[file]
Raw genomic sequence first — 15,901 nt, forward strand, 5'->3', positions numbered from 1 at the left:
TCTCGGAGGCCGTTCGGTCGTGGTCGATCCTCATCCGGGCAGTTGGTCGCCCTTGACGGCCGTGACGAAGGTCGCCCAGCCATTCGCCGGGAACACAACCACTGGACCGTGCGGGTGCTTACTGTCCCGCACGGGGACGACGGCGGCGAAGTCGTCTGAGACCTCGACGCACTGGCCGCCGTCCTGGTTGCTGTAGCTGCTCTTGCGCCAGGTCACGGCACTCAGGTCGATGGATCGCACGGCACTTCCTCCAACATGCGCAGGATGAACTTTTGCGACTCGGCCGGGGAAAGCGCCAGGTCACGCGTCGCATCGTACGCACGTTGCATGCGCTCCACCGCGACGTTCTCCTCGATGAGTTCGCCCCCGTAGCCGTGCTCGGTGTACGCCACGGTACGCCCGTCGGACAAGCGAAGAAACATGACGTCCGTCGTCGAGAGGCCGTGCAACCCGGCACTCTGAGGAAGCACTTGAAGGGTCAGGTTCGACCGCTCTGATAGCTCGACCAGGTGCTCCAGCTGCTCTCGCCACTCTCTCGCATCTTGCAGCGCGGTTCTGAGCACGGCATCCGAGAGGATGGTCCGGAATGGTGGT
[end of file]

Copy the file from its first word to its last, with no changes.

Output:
Raw genomic sequence first — 15,901 nt, forward strand, 5'->3', positions numbered from 1 at the left:
TCTCGGAGGCCGTTCGGTCGTGGTCGATCCTCATCCGGGCAGTTGGTCGCCCTTGACGGCCGTGACGAAGGTCGCCCAGCCATTCGCCGGGAACACAACCACTGGACCGTGCGGGTGCTTACTGTCCCGCACGGGGACGACGGCGGCGAAGTCGTCTGAGACCTCGACGCACTGGCCGCCGTCCTGGTTGCTGTAGCTGCTCTTGCGCCAGGTCACGGCACTCAGGTCGATGGATCGCACGGCACTTCCTCCAACATGCGCAGGATGAACTTTTGCGACTCGGCCGGGGAAAGCGCCAGGTCACGCGTCGCATCGTACGCACGTTGCATGCGCTCCACCGCGACGTTCTCCTCGATGAGTTCGCCCCCGTAGCCGTGCTCGGTGTACGCCACGGTACGCCCGTCGGACAAGCGAAGAAACATGACGTCCGTCGTCGAGAGGCCGTGCAACCCGGCACTCTGAGGAAGCACTTGAAGGGTCAGGTTCGACCGCTCTGATAGCTCGACCAGGTGCTCCAGCTGCTCTCGCCACTCTCTCGCATCTTGCAGCGCGGTTCTGAGCACGGCATCCGAGAGGATGGTCCGGAATGGTGGT